I'm listening to a video chat from the national SCBWI conference about setting and achieving your career goals- and it occurred to me that I have actually done this. I had a full-time job in a library (around wonderful children, wonderful co-workers, and books books books.) I also wanted to write books. I ended up writing many books and over 40 of them were published. We won't talk about the ones still filling drawers in my office filing cabinets. And for about a year I was a famous author. :) (then I went back to being a working mom who wrote books in her "spare" time. :) )

I also reached my goal of performing as a musician and hanging out with other musicians (in college) and later with music fans. (followed the Moody Blues for a while and even got to meet them for a quick minute backstage with a friend.)
I got very, very tired of shoveling snow (one year we had over 4 feet of snow - in Maryland!) So I now live in the land of eternal springtime - southern California coast.
I wanted more instruction about writing, so I went for a second masters degree (the first was in Library Science that I attended with my husband), at VCFA - Vermont College of Fine Arts, writing for Children and young adults.
Have I reached all my goals? nope. If you stop reaching for goals, you shrivel up and die.
So I keep reaching.

Saturday, September 11, 2021

9-11 memories

 I was getting dressed for the day, going to run some errands before going to work. Watching TV while getting dressed. The Today show was almost over when the person talking suddenly stopped. Said, "something's happening." And the TV picture suddenly showed the first tower crumbling. AND THEN WE SAW ON TV THE SECOND PLANE HIT THE SECOND TOWER! 

I called my workplace and asked them to drag the TV set into the children's room (where the cable wire was), plug it in and watch what was happening. When I went into work at noon, it was still running and it ran all day and evening (the plane into the pentagon and then the plane down somewhere in Pennsylvania). My desk was about 6 feet from the TV set. People would come into the library and either stand and watch or sit on the floor and watch. 

Any town that had a tower they called a World Trade Center (Baltimore did) immediately put some sort of defense around it. For the next few years jet planes flew from the Air Force base in Delaware above our heads, down to Washington, DC and circled around it for hours to defend the capital. We attended meetings in Washington, DC knowing that it was target number one for any terrorist. scary times. We expected more attacks, that never came. The suspense was killing us. We religiously watched the news.

I was scheduled to fly to the National Storytelling Festival the next month and kept waiting and waiting for when the government would allow planes to fly again -- they opened up for flying just a few days before I was scheduled to fly. But airports had changed. Nervious teen age soldiers with big guns were guarding everywhere and threatening anyone who stepped a little bit out of line. I could tell they were afraid of the masses of people surging through the airport, considering us all terrorists.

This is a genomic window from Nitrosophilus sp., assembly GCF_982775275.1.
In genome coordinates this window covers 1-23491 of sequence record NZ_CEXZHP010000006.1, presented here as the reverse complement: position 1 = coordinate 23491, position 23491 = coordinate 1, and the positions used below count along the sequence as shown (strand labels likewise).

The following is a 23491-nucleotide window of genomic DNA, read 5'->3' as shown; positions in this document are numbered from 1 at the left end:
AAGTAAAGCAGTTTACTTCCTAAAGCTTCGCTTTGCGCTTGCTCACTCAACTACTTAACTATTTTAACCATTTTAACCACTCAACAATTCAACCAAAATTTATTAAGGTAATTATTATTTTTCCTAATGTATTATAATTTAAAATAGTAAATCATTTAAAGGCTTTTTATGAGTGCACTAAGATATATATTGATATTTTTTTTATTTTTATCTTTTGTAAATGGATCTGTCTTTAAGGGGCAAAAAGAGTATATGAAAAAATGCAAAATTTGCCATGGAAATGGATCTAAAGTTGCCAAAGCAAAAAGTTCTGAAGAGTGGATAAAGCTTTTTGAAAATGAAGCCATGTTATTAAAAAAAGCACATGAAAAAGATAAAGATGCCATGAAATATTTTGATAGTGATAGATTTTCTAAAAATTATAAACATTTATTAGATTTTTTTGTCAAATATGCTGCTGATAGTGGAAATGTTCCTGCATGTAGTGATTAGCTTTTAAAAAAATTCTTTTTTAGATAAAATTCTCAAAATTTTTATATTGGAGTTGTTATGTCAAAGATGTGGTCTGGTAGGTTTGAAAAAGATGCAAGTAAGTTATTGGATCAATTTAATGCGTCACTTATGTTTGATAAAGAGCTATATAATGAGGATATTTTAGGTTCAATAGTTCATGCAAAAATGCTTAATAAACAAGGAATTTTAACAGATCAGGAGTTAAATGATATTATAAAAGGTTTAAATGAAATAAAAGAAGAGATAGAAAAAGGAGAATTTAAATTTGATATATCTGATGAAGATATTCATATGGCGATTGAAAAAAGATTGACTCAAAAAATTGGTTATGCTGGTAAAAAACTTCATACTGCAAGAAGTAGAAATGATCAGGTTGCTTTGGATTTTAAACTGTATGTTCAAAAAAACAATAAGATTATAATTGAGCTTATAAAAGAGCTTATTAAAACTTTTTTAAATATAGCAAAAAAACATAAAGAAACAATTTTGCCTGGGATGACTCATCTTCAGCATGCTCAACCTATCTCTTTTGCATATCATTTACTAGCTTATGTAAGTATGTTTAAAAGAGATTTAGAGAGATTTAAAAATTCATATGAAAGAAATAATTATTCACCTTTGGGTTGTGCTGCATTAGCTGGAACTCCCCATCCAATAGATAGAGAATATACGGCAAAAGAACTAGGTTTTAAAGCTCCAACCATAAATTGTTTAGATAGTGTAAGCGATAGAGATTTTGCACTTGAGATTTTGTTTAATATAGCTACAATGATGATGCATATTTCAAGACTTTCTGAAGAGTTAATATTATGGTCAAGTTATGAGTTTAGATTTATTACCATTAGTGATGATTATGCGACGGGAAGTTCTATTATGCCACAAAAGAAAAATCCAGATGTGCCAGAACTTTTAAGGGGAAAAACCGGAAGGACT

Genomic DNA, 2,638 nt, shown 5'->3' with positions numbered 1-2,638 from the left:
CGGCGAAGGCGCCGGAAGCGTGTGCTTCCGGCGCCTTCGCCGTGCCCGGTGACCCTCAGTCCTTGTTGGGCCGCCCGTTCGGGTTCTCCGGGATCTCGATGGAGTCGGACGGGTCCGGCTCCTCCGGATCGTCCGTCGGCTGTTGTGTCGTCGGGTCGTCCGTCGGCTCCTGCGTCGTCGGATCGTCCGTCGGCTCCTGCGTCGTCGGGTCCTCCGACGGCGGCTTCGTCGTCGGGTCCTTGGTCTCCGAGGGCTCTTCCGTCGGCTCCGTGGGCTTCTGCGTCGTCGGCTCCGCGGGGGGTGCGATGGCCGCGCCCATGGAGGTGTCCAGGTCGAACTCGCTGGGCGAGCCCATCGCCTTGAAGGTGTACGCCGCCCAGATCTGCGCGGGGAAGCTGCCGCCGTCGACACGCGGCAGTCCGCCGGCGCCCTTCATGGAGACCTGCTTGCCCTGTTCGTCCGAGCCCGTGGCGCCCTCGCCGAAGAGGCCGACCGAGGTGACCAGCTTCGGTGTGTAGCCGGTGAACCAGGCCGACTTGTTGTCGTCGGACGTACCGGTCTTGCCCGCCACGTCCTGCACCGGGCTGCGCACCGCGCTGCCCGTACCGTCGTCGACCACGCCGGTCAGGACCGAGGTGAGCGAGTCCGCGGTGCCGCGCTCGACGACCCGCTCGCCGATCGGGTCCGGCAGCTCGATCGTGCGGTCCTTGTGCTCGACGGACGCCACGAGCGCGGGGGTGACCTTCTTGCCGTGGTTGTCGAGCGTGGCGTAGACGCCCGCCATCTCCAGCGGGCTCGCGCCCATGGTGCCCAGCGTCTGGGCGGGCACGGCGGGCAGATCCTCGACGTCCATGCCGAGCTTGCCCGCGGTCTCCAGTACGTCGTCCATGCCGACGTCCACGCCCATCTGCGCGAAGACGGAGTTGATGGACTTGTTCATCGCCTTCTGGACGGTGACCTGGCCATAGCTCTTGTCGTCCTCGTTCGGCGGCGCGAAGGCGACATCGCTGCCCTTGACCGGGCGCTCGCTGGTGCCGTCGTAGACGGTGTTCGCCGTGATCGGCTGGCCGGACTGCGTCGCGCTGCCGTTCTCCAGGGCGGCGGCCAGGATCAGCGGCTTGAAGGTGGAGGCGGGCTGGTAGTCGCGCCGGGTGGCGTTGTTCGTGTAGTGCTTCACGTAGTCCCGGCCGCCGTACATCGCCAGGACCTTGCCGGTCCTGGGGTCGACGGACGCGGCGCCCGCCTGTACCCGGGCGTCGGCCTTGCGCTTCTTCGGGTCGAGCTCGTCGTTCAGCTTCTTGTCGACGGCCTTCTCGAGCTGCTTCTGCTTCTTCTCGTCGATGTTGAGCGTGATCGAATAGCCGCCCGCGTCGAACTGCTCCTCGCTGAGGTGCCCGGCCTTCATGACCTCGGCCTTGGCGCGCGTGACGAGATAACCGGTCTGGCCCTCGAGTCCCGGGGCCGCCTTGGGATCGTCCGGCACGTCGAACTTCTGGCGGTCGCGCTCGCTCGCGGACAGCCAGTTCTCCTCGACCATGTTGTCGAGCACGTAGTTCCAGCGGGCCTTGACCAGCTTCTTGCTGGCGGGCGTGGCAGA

A few months later as we were waiting at the airport for my daughter to fly home for Christmas, we no longer could sit comfortably at the plane gate. We were all crowded in front of the security gates, waiting for our relatives to walk to us. At one point my 3 or 4 year old granddaughter got very restless and began dancing. She danced out into the space between us and the boys with army rifles -- and they aimed their guns at her and shouted at her. Of course she couldn't understand and they threatened us when we started into the empty space to go get her. So, we had to stand still and entice her to come back to us. A scary time was had by all. (and don't get me started about the having to take your shoes off a few years later -- with NO seating on the other side to enable us older people to put our tie shoes back on. grrrrrr.)

Monday, August 30, 2021

Cub Hill House in Maryland


This is a front view of our old house (built in 1740) in Maryland.  It's called The Cub Hill house and the neighborhood around it is called Cub Hill. 

    There are 2 acres of land attached to this house, the remains of acres and acres of the original farmland that was sold off for development. That's when my husband's parents bought the house and the 2 acres. The house was a wreck and they spent a long time making it habitable, living in it all the while. They couldn't afford to buy the other acre and a half where the barn was located, so another person bought that. The property was overgrown and his parents bought several goats (male goats are very stinky) to chomp on the underbrush until they finally had space for a lawn. Parts still are wooded area, but there is a large front and back lawn.